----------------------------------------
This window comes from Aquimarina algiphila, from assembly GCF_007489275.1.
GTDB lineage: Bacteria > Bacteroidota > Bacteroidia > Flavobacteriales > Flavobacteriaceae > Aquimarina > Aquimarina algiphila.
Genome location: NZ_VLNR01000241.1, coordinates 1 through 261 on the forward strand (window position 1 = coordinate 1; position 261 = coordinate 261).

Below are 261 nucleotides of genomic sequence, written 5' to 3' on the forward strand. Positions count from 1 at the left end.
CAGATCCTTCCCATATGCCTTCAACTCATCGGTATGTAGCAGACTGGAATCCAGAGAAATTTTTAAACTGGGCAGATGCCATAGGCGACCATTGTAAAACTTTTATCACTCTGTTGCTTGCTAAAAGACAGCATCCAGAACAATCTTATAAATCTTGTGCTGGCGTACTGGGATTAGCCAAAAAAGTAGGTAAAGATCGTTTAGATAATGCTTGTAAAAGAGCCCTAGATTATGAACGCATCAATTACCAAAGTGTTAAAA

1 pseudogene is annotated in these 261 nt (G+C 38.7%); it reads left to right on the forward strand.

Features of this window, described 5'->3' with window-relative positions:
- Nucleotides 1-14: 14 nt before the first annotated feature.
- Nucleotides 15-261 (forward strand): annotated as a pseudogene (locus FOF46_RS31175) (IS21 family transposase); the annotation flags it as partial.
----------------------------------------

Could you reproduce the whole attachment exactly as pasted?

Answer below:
This window comes from Aquimarina algiphila, from assembly GCF_007489275.1.
GTDB lineage: Bacteria > Bacteroidota > Bacteroidia > Flavobacteriales > Flavobacteriaceae > Aquimarina > Aquimarina algiphila.
Genome location: NZ_VLNR01000241.1, coordinates 1 through 261 on the forward strand (window position 1 = coordinate 1; position 261 = coordinate 261).

Below are 261 nucleotides of genomic sequence, written 5' to 3' on the forward strand. Positions count from 1 at the left end.
CAGATCCTTCCCATATGCCTTCAACTCATCGGTATGTAGCAGACTGGAATCCAGAGAAATTTTTAAACTGGGCAGATGCCATAGGCGACCATTGTAAAACTTTTATCACTCTGTTGCTTGCTAAAAGACAGCATCCAGAACAATCTTATAAATCTTGTGCTGGCGTACTGGGATTAGCCAAAAAAGTAGGTAAAGATCGTTTAGATAATGCTTGTAAAAGAGCCCTAGATTATGAACGCATCAATTACCAAAGTGTTAAAA

1 pseudogene is annotated in these 261 nt (G+C 38.7%); it reads left to right on the forward strand.

Features of this window, described 5'->3' with window-relative positions:
- Nucleotides 1-14: 14 nt before the first annotated feature.
- Nucleotides 15-261 (forward strand): annotated as a pseudogene (locus FOF46_RS31175) (IS21 family transposase); the annotation flags it as partial.